It's been almost a whole year since Real Housewives of Beverly Hills
star Taylor Armstrong's husband Russell Armstrong decided to take his own life. Yet Bravo executive Andy Cohen is still fielding questions about the network's involvement in Armstrong's death..
Andy, who is currently on a media tour promoting his new book Most Talkative: Stories from the Front Lines of Pop Culture
, says that Bravo cannot be blamed for Russell's suicide.
"I mean, look, we debated 18,000 ways to handle this," he told The New York Times Magazine
when asked, in hindsight, if they would have handled Russell's suicide any differently. "It was tragic. But if anyone in the building or the producers or the production company believed that the show was to blame for what happened, we would not have aired the show no matter what."
Although the network put a delay on the premiere of season 2 of RHOBH
, they were criticized by Russell's family for continuing to air the show, especially since Russell showed up from time to time during the season. Russell was even been quoted a few weeks before he died, telling People Magazine
that being on TV had taken the pressure he felt "to a whole new level" and that he felt he was "pushed to extremes."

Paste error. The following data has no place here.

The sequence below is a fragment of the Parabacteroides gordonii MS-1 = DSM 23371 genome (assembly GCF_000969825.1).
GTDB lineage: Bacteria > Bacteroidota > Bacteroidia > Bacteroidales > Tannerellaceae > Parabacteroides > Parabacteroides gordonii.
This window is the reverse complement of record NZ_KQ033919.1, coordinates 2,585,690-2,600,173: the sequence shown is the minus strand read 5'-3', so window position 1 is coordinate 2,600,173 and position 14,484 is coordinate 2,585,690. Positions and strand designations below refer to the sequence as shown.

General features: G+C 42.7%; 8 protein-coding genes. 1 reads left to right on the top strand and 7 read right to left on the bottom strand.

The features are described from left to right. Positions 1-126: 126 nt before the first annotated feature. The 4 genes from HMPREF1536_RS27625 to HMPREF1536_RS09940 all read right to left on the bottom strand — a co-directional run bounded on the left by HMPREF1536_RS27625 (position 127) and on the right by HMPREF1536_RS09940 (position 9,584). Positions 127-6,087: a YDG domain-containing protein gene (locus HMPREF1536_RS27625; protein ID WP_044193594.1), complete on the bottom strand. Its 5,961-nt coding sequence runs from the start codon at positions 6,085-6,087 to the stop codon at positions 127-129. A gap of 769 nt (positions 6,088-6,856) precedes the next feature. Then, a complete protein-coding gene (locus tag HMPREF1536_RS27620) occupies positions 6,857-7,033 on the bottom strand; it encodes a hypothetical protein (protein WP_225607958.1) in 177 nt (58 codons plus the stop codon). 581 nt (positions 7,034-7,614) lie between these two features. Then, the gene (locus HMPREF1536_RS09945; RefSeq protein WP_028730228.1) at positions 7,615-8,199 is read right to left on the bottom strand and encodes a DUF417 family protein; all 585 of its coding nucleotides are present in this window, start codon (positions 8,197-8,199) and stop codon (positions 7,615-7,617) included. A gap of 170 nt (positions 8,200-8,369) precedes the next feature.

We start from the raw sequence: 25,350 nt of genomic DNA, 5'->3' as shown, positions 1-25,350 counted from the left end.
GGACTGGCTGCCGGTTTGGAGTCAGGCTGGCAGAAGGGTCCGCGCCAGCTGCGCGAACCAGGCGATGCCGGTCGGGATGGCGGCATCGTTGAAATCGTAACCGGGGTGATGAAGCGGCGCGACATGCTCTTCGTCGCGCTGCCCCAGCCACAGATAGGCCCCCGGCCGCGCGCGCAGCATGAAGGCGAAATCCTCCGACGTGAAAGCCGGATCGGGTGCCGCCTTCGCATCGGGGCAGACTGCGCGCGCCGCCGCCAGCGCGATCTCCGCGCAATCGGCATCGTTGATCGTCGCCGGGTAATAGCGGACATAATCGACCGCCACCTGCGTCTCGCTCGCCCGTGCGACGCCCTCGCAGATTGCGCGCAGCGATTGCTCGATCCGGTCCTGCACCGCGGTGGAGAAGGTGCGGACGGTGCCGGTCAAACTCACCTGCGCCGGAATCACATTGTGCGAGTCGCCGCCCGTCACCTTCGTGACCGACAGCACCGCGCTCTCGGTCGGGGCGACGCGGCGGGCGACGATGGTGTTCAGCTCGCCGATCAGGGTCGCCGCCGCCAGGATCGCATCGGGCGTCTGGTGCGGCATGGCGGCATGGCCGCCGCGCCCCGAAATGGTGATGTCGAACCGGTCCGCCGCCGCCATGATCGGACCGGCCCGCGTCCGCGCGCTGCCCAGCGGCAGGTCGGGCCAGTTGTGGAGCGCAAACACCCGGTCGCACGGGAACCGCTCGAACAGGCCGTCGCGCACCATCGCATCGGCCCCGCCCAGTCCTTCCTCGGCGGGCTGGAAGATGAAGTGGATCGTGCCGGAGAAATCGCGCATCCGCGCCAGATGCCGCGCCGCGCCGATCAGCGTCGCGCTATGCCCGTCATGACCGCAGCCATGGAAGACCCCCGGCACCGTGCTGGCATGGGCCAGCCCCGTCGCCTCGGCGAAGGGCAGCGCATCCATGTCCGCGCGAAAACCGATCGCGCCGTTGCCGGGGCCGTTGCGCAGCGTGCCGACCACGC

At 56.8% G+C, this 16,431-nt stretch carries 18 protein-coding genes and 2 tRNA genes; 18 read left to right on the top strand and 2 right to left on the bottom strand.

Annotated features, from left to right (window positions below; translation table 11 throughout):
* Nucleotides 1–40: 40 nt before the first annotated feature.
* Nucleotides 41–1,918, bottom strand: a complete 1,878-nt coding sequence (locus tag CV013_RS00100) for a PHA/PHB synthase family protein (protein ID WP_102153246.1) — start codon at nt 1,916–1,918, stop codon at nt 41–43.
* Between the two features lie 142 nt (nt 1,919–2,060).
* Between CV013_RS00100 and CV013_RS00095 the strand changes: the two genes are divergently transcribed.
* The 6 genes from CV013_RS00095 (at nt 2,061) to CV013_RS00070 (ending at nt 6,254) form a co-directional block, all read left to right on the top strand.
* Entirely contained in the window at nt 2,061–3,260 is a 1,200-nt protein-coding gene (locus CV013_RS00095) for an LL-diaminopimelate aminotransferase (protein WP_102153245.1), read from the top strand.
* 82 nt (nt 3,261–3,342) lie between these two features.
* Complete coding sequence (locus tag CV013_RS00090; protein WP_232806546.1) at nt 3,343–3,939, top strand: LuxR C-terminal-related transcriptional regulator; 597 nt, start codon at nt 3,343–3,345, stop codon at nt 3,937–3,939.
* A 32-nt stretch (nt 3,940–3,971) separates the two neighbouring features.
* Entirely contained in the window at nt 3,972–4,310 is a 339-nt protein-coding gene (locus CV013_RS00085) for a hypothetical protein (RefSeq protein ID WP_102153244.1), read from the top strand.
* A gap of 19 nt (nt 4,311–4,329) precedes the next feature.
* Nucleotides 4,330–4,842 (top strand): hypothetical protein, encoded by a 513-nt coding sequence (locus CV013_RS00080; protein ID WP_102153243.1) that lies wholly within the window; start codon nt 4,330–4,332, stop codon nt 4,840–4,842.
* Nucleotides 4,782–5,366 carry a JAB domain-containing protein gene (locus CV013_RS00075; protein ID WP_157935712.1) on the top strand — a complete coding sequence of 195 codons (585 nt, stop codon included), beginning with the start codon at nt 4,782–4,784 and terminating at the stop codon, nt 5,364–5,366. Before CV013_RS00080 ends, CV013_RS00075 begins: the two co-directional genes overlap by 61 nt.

Andy, however, has another story. He says that he'd spoken to Russell and he seemed to enjoy his being on the show.
"Well, I mean, concurrently he mentioned to the head of Evolution, the production company, that he wanted to buy them and that being on the show helped his business 110 percent," Cohen said. "A lot came out about a lot of issues that he had going on in his life, and this was just one of them. I think that there was a lot going on with him."
Russell did leave his wife Taylor behind to deal with a million dollar lawsuit
filed against his company, which many seem to believe contributed to his decision to take his own life. Taylor also had filed for divorce just a few weeks before his suicide. Gina PusateriContributing Writer(Image courtesy of WENN)